Although not the only hormone to play a role in childbirth, Oxytocin, the “love hormone”, is one of the favorites. It plays an important role in social bonding, sexual reproduction, and the time during and after birth, and is produced in the hypothalamus & released by the pituitary gland in the brain.
Oxytocin During Labour & Birth
Oxytocin stimulates powerful contractions of the uterus during labour, which help to thin and open the cervix. The pressure of the baby against the cervix, and then the tissues of the pelvic floor, stimulates the release of more oxytocin, & therefore stimulates stronger contractions.
Low levels of oxytocin during labour and birth can be problematic. When levels are low, it can cause contractions to slow, or stop altogether, resulting in a longer labour. Oxytocin also assists in expelling the placenta and helps limit bleeding at the site of the placenta. Risks of excessive bleeding at the site of the placenta increase when oxytocin levels are low.
Ways To Promote The Body’s Production Of Oxytocin
Here are some ways that you can increase your body’s production of oxytocin during labour and birth:
- Avoid disturbances during labour, such as uncomfortable procedures, noise, and unwelcome visitors, as much as possible.
- Use gravity to help your baby’s head press against the cervix, and then against your pelvic floor.
- Try to stay calm, comfortable and confident during your labour.
- Avoid epidural analgesia, as it is said to decrease the production of naturally occurring oxytocin.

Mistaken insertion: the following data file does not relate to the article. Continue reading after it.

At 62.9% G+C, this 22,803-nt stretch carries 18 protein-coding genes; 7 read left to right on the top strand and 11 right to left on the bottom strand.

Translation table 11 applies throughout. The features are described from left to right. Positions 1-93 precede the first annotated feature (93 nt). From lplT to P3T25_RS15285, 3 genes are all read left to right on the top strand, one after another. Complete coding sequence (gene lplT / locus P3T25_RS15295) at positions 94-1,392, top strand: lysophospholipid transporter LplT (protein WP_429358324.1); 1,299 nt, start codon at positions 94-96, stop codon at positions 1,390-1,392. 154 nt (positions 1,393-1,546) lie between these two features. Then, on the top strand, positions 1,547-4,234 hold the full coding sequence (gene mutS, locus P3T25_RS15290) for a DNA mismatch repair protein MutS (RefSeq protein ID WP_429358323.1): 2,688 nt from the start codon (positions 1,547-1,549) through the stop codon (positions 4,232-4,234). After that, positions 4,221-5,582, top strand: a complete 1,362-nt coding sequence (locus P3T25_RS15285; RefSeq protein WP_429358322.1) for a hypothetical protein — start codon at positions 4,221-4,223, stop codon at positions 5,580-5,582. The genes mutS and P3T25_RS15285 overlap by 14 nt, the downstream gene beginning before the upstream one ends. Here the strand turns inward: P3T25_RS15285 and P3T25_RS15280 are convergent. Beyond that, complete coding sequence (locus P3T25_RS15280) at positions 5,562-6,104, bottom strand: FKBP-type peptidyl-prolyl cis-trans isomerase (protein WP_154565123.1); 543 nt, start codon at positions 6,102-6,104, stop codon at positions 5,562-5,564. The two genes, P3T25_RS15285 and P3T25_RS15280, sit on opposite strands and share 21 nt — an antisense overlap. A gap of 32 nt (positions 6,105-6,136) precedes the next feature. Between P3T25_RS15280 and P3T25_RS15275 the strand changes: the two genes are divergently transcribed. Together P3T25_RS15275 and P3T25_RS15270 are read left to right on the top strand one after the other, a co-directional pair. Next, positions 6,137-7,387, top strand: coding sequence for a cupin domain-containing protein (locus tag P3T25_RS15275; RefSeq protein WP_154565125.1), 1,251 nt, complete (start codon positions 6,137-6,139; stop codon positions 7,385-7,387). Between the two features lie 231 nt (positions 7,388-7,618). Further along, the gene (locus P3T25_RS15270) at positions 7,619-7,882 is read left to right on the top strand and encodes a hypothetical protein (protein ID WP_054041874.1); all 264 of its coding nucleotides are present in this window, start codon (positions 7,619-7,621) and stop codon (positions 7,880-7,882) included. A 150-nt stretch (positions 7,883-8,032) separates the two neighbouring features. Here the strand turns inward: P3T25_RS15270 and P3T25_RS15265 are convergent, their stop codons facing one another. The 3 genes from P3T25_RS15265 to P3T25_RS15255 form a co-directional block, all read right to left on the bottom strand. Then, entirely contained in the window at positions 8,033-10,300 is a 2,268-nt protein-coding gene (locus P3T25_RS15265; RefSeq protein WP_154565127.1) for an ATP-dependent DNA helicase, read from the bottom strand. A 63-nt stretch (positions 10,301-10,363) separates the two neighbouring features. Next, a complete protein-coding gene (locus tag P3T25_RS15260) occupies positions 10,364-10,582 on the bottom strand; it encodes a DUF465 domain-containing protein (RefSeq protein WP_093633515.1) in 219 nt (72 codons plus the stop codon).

Oxytocin And Breastfeeding
This feel-good love hormone is an important part of breastfeeding. Stimulation of the nipple and surrounding tissue of the breast releases oxytocin, which in turn, stimulates the flow of breast milk. The release of oxytocin during breastfeeding also causes the uterus to contract and shrink, commonly known as “after pains”. These uterine contractions feel similar to menstrual cramps, and help lessen the amount of postpartum bleeding. They also serve the purpose of shrinking the uterus back to its usual size before the pregnancy.
Oxytocin And Bonding With Your Baby
Oxytocin is also called the love hormone because it is produced during orgasm and other affectionate moments. It turns on our reward center in the brain, easing pain, and making us feel good! Women who choose not to breastfeed don;t miss out on the oxytocin rush, as simply gazing into your baby’s eyes, snuggling, massage, and ‘kangaroo-care’, unleashes oxytocin to both mother and baby.
So, keep that Oxytocin flowing!